Adulterated fuel: As scarcity worsens, costs, storage delay removal
One week after detection of bad petrol in some states of the federation, evacuation is yet to start due mainly to huge volume of the product, logistics and costs to be borne in the process of moving it from depots and filling stations to designated points.
This has narrowed the possibility of resolving the scarcity on time, as fresh product to close supply gap runs into storage facilities’ hitches.
Investigations by Vanguard, yesterday, showed that the bad product was still at the various depots and filling stations, thus delaying distribution and storage of new product coming into the nation.
This means that the current petrol shortage would linger for awhile, as government and other stakeholders continue to work towards resolving all issues associated with the scarcity of fuel at filling stations.
The development compelled a meeting of the Nigerian Midstream and Downstream Petroleum Regulatory Authority, NMDPRA, Major Oil Marketers Association of Nigeria, MOMAN and Independent Marketers Association of Nigeria, IPMAN, the Depot and Petroleum Products Marketers Association of Nigeria (DAPPMAN) and Nigerian National Petroleum Company, Limited, NNPC, and other stakeholders in Lagos yesterday to review the situation.
Consequently, three committees, namely, technical, commercial and steering, were set up to address the problem.
136 vehicle engines damaged
Chairman of MOMAN, Olumide Adeosun, who confirmed the establishment of the committees on the sidelines of the meeting, said: “We were aware of this and have been working to ensure that the product received was separated, so it does not contaminate others, leading to destruction of consumers’ engines.
“Yet, some bad cases were recorded, including the Ardova PLC case, which led to 136 reported cases of vehicle engines damaged.
“But, we have identified the quantum of the problems, traced the sources and know the vessels that discharged the products as well as the depots and filling stations involved.
“At the moment, we are working to restore normal operations. We are making sure that the clean product, which has been received into our system is pushed out to consumers immediately.”
It was reliably learned that the commercial committee has been mandated to visit the various depots and filling stations where the bad product is stored to quantify and ensure evacuation at approved costs, which would eventually be settled by government.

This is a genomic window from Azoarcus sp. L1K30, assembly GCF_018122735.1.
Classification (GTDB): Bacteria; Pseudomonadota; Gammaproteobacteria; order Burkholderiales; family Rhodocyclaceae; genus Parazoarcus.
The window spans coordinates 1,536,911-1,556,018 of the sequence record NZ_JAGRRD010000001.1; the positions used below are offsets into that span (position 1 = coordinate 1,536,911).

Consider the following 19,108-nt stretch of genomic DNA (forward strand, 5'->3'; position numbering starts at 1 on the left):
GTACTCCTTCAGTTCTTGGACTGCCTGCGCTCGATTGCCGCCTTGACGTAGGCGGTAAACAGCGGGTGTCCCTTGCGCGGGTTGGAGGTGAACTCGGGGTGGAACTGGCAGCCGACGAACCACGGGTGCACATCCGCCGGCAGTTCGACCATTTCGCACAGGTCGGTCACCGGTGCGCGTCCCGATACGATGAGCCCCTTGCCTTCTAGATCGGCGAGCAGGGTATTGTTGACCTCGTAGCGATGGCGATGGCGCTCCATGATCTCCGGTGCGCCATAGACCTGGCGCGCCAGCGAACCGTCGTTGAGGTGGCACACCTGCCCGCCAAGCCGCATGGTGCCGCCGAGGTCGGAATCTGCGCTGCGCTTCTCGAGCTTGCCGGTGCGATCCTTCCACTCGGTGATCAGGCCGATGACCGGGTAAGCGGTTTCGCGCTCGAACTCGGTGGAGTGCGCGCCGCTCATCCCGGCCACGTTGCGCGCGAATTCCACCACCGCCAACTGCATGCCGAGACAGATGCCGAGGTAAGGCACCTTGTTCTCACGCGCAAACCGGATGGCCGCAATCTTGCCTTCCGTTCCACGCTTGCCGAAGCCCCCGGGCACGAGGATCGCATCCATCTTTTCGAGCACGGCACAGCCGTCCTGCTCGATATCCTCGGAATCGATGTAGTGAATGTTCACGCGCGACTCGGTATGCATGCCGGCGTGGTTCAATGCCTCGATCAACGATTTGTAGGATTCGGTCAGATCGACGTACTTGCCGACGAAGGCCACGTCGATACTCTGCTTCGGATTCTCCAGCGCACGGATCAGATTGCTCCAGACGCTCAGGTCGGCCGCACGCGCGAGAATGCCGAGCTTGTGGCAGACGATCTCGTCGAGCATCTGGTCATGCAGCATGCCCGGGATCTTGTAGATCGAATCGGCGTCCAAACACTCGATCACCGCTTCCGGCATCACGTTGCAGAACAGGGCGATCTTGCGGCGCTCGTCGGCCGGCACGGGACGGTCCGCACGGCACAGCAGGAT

Reacting to the importation of about 100 million litres of bad petrol, the NMDPRA noted that evacuation of the product had commenced, adding that it also has 20 days sufficiency volume to meet demand.
NMDPRA thus advised Nigerians against panic buying, as about 300 million litres of petrol is being discharged at the Apapa jetty.
Speaking during a stakeholders meeting, Chief Executive Officer, NMDPRA, Farouk Ahmed, said: “Today (yesterday), I am happy to say that loading is ongoing at various depots in the country, because we have been able to identify, isolate and quarantine the limited PMS that was affected by the methanol volume discovered.
“At the moment, six vessels ordered by the NNPC arrived the country in the last few days, carrying a total volume of 300 million litres. This is meant to close the gap created by those affected volumes of petrol we have withdrawn from the system.
“Today, we have about 20 days sufficiency of petrol in the country. Our ideal is to have 30 days volume level; because of concerns, we have to withdraw those vessels, which created this gap of 90 million litres to 20 days sufficiency.
“But with aggressive importation by the NNPC, this gap will be mitigated in the next few days, according to data obtained from the NNPC programme.
‘No need to panic’
“Loading is ongoing in most of the depots that have confirmed one specification material, so there is no need to panic. Between now and tomorrow, the off-specification product will be cleared.
“Currently, there is a 39,000 metric tonnes, MT, vessel that is about to discharge at the Apapa Single Point Mooring, ASPM, and this vessel will be providing products to major oil marketers, including OVH, TotalEnergies, 11 Plc, Conoil and Ardova, according to loading programme received from MOMAN.
“So, once these vessels complete discharging and start pushing the products to marketers, I believe Lagos will be cleared of shortage. We have gotten that assurance from the marketers.
“Also, most of these vessels that are on ground will also be providing volumes to most of the key members of DAPMAN. Off course, we have smaller vessels loading these off-specification product, which our technical team are trying to address.”